THURSDAY, SEPTEMBER 29, 2016

Discovery of white blood cell type could result in improved vaccines

The recent discovery a new class of white blood cells in human gut and lung tissues that fight harmful fungal and bacterial infections could reveal new targets for vaccine development.

Scientists at A*STAR's Singapore Immunology Network discovered a new subset of dendritic cells, called CD11b+ DCs, which are able to active a type of protective T cell that specializes in activating a response against harmful fungi or bacteria. The study, which was published in Immunity, also showed that the immune functions of CD11b+ DCs are similar in mice, allowing scientists to apply mouse studies to advanced clinical therapies for the human immune system.

"Life-threatening fungal infections have increased over the years yet treatment options remain limited," Laurent Rénia, the acting executive director of SIgN, said. "This study demonstrates how fundamental research that deepens our understanding of the body's immune system can translate into potential clinical applications that could save lives and impact healthcare."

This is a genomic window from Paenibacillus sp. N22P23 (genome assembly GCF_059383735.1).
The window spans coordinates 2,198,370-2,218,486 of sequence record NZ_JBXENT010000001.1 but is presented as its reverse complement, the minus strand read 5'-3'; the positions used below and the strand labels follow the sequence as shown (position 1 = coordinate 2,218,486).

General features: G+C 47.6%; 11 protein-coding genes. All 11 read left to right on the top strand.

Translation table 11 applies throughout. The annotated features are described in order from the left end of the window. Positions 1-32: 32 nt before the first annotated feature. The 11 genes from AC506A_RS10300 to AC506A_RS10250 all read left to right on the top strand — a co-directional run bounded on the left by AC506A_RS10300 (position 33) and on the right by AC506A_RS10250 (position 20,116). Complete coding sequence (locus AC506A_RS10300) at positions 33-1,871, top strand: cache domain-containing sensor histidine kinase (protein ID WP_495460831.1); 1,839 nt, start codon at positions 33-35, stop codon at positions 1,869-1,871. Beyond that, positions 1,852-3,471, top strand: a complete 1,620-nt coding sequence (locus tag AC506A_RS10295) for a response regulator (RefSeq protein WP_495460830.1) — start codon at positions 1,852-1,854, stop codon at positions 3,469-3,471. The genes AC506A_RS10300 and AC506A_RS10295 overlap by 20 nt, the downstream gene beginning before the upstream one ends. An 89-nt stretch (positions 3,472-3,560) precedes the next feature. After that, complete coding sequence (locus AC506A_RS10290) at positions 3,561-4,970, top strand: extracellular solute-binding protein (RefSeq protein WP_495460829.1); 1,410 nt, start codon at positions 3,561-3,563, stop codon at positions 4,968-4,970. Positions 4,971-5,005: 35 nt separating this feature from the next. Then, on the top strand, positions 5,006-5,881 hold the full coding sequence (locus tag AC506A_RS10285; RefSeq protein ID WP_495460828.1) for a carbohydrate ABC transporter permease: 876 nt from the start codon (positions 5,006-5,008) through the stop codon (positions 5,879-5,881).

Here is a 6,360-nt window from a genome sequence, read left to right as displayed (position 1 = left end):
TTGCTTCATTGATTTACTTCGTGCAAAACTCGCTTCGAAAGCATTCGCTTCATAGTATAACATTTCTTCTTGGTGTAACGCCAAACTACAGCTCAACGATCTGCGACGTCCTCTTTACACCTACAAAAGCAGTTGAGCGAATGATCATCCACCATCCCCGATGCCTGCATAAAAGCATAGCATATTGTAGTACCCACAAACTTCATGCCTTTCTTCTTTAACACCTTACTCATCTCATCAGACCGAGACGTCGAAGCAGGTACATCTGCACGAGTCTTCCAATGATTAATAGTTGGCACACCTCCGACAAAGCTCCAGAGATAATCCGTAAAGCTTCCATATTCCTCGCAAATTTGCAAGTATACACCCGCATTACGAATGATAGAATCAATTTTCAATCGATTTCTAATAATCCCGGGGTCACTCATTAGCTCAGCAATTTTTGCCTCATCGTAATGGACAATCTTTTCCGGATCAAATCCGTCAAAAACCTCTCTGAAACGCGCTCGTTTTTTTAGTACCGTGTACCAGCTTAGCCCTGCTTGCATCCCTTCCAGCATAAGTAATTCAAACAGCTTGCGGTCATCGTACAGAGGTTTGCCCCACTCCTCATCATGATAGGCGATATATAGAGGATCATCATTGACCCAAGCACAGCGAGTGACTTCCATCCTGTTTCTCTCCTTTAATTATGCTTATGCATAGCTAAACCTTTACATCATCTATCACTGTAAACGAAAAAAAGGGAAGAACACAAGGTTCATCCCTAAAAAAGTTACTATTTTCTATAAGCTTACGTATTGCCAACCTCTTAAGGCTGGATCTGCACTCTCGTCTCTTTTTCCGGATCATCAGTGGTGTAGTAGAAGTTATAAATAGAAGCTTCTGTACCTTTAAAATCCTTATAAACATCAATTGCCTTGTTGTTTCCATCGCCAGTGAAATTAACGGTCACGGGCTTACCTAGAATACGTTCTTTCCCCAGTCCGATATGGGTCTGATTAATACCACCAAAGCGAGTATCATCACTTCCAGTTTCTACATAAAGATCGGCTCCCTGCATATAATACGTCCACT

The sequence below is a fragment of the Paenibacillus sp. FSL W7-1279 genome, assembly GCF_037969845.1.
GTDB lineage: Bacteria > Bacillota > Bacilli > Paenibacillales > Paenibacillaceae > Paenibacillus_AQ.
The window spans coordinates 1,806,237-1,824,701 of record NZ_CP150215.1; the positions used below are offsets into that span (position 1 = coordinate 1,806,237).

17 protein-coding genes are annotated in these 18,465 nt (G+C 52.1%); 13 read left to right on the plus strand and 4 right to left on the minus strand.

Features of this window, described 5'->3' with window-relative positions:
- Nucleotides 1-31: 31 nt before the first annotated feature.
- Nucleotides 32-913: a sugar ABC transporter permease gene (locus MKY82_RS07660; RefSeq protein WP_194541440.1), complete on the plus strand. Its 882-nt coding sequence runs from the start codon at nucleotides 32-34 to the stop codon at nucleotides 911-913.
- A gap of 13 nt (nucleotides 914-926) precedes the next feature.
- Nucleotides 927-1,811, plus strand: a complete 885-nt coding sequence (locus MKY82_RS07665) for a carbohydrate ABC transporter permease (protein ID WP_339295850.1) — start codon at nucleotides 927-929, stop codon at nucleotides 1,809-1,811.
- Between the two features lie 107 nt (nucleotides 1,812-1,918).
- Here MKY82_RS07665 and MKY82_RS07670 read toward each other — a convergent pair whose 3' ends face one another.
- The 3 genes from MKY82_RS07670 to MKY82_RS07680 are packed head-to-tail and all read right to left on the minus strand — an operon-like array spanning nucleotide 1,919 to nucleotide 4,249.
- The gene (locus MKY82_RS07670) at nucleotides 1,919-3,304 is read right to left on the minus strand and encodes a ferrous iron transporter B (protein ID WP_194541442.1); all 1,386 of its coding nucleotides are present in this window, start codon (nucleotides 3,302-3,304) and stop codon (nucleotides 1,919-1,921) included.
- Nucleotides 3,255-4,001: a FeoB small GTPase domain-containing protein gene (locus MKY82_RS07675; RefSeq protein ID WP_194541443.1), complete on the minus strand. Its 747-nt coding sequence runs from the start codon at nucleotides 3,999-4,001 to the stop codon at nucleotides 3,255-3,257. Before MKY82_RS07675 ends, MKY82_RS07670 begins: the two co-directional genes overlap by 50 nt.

In the study, scientists with SIgN and Newcastle University found that mice lacking the CD11b+ DCs were unable to induce the protective Th17 response against the Aspergillus fumigatus fungal species. A. fumigatus is one of the most common fungal species in infections acquired from hospitals.

"As dendritic cells have the unique ability to 'sense' the type of pathogen present in order to activate the appropriate immune response, they are attractive targets to explore for vaccine development," Florent Ginhoux, the study's team leader, said. "This discovery revealed fresh inroads to better exploit dendritic cells for improved vaccine design against life-threatening fungal infections."

The research could allow scientists to design more effective vaccines and targeted immunotherapies for diseases like hospital-acquired pneumonia.